We visit picturesque islands with best beaches and diving
Time Out Dubai staff
It’s difficult to talk about the Perhentian Islands without descending into holiday cliché: two car-free islands off northern Malaysia’s Terengganu coast bordered with often-deserted white sand and coral beaches, where a dazzling array of sea life (turtles, sharks, barracuda, clownfish) teems around pristine coral in shallow sun-streaked waters.
We stayed on the more popular Small Island, which has a laid-back vibe and is populated by a more civilised breed of backpacker than you’ll find on, say, Koh Phangan (alcohol is technically illegal). The island doesn’t have the range of resorts of Langkawi or nearby Redang, but if you’re happy with simple accommodation and food, it’s worth the trip for beaches and diving, which are up there with anything you’ll find in Thailand or the rest of Malaysia.
Where to stay The Perhentians are made up of two islands: Big Island (Perhentian Besar) and Small Island (Perhentian Kecil), both of which comprise hilly jungle surrounded almost entirely by little beaches. Big Island is exclusively single resorts, and most people stay on the Small Island at either Long Beach or Coral Bay. Long Beach is the busiest, with plenty of cheap accommodation, the most backpackers, and a laid-back party feel (reggae pumps out at the south end of the beach come nightfall).
The warm, salty sea here is perfect for carefree bobbing. We’d recommend staying at the basic but friendly Moonlight at the quieter north end of the beach, where you can get a dorm bed for approximately Dhs24 or a double room with a hot shower and air-con overlooking the sea for Dhs192. You can’t book here, but it’s worth turning up – ideally near the start of the week, as they’re often out of rooms around weekends. Attached to the hostel is the best dive school on the island, Sunlight Divers (see ‘What to do’), and next door is the best restaurant, Bubu (see ‘Where to eat and drink’).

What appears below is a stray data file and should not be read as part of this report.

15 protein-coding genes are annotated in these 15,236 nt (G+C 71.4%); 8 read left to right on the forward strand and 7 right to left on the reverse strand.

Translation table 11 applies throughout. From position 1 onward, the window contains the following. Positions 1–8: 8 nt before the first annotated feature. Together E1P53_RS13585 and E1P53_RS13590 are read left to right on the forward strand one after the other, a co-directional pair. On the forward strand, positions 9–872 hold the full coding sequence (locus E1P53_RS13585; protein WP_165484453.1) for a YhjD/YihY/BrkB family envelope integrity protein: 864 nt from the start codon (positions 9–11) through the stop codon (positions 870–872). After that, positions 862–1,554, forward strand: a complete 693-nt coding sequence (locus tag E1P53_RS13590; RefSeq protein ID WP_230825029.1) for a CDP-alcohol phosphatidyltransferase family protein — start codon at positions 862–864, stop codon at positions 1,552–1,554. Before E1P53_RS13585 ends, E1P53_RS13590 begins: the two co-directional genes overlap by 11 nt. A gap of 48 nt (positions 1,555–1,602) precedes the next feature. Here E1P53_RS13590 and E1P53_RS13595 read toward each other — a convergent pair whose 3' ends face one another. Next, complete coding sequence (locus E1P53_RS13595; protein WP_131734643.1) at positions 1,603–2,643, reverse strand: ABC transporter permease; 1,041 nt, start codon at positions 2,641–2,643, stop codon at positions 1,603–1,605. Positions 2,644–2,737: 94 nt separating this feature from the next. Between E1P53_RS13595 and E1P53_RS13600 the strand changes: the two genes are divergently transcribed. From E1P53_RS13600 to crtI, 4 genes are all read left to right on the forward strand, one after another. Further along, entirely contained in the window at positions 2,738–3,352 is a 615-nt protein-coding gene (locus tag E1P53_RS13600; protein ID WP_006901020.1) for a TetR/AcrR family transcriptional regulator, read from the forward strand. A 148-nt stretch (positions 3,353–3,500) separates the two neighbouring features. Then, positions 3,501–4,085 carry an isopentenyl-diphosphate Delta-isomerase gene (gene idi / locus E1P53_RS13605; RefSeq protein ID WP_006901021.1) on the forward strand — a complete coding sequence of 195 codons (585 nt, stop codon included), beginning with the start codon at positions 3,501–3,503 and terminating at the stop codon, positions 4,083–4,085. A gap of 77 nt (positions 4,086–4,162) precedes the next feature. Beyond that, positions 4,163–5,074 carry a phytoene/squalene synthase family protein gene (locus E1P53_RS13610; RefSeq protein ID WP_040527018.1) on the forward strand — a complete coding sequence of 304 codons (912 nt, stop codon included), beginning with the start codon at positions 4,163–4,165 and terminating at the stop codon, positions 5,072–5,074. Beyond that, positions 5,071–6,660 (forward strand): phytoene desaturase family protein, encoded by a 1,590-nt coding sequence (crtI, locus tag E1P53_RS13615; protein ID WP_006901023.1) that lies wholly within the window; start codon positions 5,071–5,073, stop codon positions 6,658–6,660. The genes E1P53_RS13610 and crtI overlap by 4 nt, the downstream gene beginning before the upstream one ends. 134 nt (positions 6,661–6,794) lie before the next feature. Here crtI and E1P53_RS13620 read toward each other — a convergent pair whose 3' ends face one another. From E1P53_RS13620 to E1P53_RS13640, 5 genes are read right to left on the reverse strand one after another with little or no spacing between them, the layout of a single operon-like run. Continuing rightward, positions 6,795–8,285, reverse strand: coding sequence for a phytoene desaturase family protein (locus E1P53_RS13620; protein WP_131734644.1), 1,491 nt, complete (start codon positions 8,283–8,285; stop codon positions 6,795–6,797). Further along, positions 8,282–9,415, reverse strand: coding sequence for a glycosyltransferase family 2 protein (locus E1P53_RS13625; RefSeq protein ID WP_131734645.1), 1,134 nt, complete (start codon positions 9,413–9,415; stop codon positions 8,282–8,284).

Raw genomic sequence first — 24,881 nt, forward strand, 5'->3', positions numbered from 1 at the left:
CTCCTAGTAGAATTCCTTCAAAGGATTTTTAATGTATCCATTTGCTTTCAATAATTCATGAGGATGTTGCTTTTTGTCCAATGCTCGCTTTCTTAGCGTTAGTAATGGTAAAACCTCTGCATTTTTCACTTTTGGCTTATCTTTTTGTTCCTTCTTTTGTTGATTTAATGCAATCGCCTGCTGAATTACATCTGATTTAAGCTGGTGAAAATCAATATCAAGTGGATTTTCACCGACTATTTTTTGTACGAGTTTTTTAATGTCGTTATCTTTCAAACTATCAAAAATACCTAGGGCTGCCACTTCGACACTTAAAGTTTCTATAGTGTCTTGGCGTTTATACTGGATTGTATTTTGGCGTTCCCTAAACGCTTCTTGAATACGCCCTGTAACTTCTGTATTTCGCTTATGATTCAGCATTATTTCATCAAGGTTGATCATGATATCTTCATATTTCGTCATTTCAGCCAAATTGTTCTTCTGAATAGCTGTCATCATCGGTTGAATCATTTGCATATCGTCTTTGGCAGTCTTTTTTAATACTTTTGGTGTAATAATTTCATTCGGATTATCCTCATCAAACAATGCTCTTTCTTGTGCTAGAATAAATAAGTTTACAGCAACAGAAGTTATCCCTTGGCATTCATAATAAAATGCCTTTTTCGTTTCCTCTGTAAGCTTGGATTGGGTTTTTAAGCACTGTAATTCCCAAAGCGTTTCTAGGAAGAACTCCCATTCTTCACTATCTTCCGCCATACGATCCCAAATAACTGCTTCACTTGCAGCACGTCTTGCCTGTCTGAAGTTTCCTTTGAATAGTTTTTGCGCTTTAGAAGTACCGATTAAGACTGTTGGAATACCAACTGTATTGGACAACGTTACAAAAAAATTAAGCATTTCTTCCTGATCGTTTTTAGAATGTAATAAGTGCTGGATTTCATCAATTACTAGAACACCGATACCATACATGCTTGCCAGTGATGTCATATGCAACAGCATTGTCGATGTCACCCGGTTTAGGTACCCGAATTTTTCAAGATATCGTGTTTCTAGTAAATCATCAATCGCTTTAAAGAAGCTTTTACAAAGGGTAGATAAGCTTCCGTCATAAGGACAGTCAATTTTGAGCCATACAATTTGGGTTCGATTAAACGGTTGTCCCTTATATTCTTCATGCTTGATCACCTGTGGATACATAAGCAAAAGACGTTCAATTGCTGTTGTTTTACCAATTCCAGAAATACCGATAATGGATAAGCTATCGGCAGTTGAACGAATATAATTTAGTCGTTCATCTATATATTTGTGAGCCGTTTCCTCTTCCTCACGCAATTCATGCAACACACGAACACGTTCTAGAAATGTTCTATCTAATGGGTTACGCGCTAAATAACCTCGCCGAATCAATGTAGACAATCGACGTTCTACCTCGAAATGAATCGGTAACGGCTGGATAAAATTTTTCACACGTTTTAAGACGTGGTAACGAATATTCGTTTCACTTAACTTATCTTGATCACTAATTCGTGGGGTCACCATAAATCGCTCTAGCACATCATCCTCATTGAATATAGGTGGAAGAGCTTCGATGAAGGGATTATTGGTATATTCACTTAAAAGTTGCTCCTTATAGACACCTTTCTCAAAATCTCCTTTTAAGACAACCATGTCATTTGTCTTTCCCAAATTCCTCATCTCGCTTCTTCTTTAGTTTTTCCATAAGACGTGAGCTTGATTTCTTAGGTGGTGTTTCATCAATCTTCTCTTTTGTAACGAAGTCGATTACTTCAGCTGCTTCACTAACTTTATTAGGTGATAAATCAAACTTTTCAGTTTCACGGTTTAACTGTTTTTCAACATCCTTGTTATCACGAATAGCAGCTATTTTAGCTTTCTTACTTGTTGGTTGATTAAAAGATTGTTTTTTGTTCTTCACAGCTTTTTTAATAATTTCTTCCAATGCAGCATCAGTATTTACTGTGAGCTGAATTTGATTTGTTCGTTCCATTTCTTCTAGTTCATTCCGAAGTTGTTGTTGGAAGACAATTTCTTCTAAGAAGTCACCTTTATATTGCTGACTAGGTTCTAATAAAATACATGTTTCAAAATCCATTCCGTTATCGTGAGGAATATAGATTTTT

Coral Bay, a ten-minute jungle walk or 15-minute water taxi away, is smaller, more blissfully quiet, has stunning sunsets and great snorkelling just off the beach. The only drawback is that the white sand is partly strewn with prickly coral (though there’s plenty of room for beach towels), and the sea is ankle-shallow when the tide is lowest. We’d recommend booking the Senja Bay Resort (www.senjabay.com), right on the beach – if you want a relative splash-out, go for one of the triangular-roofed wooden beachfront huts with air-con (approximately Dhs276), or pay around Dhs155 for a similar hut back from the beach.
What to do Aside from lounging on beaches, it’s all about diving and snorkelling. The best dive school is Sunlight Divers (www.sunlightdivers.com) at the quiet end of Long Beach, which has impeccable safety standards and a young but professional team of mostly British instructors. The school offers both SDI- and PADI-certified courses, starting at Dhs1,018. But the snorkelling is almost as good, and you’ll find great snorkelling almost everywhere, especially if you head right off Coral Bay. Numerous places along Long Beach and Coral Bay offer the same Dhs42 snorkel day trips in which you’re guaranteed to see sharks, giant turtles and breathing, technicolour coral. Otherwise, you can just take a water taxi (around Dhs12) or a canoe (Dhs18 for three hours) to find a secluded beach all to yourself.